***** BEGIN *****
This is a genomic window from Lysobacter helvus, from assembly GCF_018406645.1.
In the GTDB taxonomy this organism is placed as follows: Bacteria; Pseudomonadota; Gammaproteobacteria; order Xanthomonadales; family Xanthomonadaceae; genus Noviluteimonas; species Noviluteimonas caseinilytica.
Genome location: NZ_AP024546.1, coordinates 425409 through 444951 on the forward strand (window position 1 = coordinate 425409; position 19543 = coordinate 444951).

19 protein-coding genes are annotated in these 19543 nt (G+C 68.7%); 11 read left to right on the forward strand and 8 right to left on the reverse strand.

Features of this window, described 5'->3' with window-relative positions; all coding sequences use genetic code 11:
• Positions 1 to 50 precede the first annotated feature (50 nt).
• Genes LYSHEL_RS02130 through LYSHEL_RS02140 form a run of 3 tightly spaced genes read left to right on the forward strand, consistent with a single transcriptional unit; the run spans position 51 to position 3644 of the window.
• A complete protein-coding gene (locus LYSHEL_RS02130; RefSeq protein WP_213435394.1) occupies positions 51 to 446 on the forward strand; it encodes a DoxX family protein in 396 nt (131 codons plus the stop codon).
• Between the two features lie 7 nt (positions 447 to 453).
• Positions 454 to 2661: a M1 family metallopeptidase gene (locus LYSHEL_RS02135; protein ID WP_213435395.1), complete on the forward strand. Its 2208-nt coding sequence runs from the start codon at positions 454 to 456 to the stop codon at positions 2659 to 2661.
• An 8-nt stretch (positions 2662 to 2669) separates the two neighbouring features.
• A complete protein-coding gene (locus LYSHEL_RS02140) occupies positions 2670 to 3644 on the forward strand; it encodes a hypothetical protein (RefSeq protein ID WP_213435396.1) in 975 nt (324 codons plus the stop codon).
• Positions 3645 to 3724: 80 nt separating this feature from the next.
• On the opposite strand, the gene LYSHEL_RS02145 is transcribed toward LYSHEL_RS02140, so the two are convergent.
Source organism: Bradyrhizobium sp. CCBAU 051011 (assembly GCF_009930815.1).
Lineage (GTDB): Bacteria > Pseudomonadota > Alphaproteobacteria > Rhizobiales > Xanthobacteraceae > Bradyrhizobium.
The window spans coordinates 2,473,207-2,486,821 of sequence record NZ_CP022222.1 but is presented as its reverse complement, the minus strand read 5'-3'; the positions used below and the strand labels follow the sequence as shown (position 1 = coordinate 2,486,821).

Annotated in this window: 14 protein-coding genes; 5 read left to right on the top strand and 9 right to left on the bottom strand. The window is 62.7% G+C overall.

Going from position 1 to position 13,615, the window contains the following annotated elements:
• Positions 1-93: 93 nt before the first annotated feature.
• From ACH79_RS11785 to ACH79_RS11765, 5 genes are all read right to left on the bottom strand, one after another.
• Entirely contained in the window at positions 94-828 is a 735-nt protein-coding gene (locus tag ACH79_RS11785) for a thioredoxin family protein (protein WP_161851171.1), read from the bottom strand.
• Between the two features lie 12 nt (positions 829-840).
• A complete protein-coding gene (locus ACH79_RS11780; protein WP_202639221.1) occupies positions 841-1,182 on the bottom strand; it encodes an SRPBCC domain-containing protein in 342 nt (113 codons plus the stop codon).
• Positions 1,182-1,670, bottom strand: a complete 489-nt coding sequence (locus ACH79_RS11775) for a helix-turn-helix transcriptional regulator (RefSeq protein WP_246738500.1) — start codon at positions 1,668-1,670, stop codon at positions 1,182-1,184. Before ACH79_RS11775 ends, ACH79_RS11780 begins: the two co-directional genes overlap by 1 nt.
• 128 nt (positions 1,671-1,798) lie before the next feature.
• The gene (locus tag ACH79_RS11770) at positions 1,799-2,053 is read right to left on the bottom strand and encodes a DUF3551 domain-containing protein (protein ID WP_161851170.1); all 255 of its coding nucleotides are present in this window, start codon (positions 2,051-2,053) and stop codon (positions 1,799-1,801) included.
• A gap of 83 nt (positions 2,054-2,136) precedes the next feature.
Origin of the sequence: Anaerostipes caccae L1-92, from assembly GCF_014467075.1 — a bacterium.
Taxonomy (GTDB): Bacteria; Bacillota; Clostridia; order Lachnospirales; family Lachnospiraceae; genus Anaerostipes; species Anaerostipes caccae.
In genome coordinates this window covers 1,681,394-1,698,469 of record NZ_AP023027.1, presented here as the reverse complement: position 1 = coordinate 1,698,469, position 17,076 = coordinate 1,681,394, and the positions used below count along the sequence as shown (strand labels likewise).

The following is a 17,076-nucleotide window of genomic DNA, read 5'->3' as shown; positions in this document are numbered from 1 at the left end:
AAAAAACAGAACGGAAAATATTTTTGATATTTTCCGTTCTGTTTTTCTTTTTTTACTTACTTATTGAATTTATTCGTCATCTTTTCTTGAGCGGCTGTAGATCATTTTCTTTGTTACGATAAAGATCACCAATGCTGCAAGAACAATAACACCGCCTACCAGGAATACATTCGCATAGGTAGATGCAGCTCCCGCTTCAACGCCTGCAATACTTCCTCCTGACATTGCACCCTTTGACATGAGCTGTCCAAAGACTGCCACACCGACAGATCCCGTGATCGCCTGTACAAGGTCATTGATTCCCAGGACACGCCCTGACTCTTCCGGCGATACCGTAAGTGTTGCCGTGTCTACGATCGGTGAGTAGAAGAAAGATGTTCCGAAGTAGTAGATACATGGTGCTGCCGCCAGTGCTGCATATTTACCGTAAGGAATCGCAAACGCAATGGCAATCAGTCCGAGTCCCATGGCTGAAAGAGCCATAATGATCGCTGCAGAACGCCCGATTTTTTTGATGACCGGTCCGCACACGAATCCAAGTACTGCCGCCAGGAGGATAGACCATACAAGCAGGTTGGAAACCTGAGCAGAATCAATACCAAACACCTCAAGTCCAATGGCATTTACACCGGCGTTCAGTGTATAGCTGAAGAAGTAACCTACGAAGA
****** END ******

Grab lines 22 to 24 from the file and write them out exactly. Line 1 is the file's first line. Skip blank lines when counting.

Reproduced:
• Entirely contained in the window at positions 94-828 is a 735-nt protein-coding gene (locus tag ACH79_RS11785) for a thioredoxin family protein (protein WP_161851171.1), read from the bottom strand.
• Between the two features lie 12 nt (positions 829-840).
• A complete protein-coding gene (locus ACH79_RS11780; protein WP_202639221.1) occupies positions 841-1,182 on the bottom strand; it encodes an SRPBCC domain-containing protein in 342 nt (113 codons plus the stop codon).